Thalassemia is an umbrella term for inherited blood disorders that affect the body's ability to produce haemoglobin. Thalassemia affects around 7% of the global population. Hence, it's essential to raise awareness and honour World Thalassemia Day. This global event aims to educate the public about Thalassemia, promote early diagnosis, and encourage research and treatment advances.
Thalassemia occurs when the genes responsible for haemoglobin production are mutated or missing, causing the red blood cells to become fragile and break down. This can result in anaemia, fatigue, and other complications such as an enlarged spleen, liver, and heart. Although Thalassemia primarily affects populations from Mediterranean, Middle Eastern, South Asian, and African countries, it is becoming more common in other regions due to migration.
Types of Thalassemia
There are 2 main types of Thalassemia, each with varying degrees of severity:
Alpha Thalassemia: Alpha Thalassemia causes a reduced production of alpha-globin chains.
Beta Thalassemia: Beta Thalassemia affects the production of beta-globin chains.
Importance of Diagnosis
Early diagnosis is crucial for managing Thalassemia effectively. Screening tests can detect the disorder even before a child is born, allowing for prompt treatment and intervention. Timely diagnosis can significantly improve the quality of life for individuals with Thalassemia and prevent complications such as organ damage and heart failure.
Three primary treatments help manage Thalassemia:
Blood Transfusions: Regular blood transfusions are necessary for individuals with severe Thalassemia. They can help maintain healthy haemoglobin levels and reduce symptoms. However, frequent transfusions can lead to iron overload, which may cause organ damage.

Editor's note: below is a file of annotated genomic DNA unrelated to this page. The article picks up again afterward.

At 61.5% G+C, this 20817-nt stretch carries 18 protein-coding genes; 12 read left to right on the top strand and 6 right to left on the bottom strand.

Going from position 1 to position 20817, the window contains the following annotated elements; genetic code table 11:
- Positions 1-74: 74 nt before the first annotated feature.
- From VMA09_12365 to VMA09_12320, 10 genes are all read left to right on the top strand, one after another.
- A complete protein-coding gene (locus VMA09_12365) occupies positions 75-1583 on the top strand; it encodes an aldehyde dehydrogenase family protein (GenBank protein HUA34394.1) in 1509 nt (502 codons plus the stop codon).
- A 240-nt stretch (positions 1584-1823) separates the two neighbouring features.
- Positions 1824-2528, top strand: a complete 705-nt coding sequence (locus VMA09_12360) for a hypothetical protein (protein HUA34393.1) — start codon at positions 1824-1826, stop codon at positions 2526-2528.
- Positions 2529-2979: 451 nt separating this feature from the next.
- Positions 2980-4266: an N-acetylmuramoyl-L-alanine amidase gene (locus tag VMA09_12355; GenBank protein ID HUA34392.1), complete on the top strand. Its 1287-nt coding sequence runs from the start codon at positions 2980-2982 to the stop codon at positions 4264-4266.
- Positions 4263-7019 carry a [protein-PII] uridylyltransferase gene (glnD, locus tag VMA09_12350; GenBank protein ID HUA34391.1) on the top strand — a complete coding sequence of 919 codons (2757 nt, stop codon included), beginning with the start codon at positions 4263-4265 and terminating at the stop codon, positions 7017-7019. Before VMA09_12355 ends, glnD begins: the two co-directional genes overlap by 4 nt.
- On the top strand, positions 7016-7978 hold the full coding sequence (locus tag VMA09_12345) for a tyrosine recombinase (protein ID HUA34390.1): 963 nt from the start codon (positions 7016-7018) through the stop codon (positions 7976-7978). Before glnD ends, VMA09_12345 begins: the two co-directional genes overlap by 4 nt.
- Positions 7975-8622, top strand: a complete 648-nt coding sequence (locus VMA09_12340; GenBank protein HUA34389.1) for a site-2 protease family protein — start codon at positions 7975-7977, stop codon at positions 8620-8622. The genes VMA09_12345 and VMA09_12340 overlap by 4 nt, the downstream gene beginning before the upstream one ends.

Chelation Therapy: Chelation therapy helps remove excess iron from the body and manage iron overload. There are different types of chelating agents, including oral and injectable medications. This therapy is often prescribed alongside blood transfusions to minimise complications.
Bone Marrow Transplant: This may be a potential cure for some patients with Thalassemia. Candidates for this procedure are typically those with a compatible donor, usually a sibling. However, the transplant carries risks and may not be suitable for everyone.
Primary Prevention of Thalassemia
Several strategies help prevent Thalassemia:
Prenatal Diagnosis: Screening tests during pregnancy can identify whether a foetus has Thalassemia, allowing for early intervention and treatment options. These tests include amniocentesis and chorionic villus sampling.
Health Awareness and Education: Raising awareness about Thalassemia is crucial in promoting understanding and empathy for those affected by the disorder. Educating the public about the importance of early diagnosis and treatment can significantly improve the lives of individuals with Thalassemia.
Genetic Counselling and Testing: Couples planning to have children can undergo genetic counselling and testing to determine their carrier status for Thalassemia. If both partners are carriers, they have a 25% chance of having a child with the severe form of the disorder. By identifying their carrier status, couples can make informed decisions about family planning and consider options such as in vitro fertilisation with preimplantation genetic diagnosis (IVF-PGD) to reduce the risk of having a child with Thalassemia.
Thalassemia is a complex genetic disorder that affects millions of people worldwide. Raising awareness about this condition and promoting early diagnosis, treatment, and prevention strategies are vital to improving the lives of those affected by Thalassemia. As we honour World Thalassemia Day, let us commit to spreading knowledge, fostering empathy, and supporting research to advance our understanding and management of this disorder.
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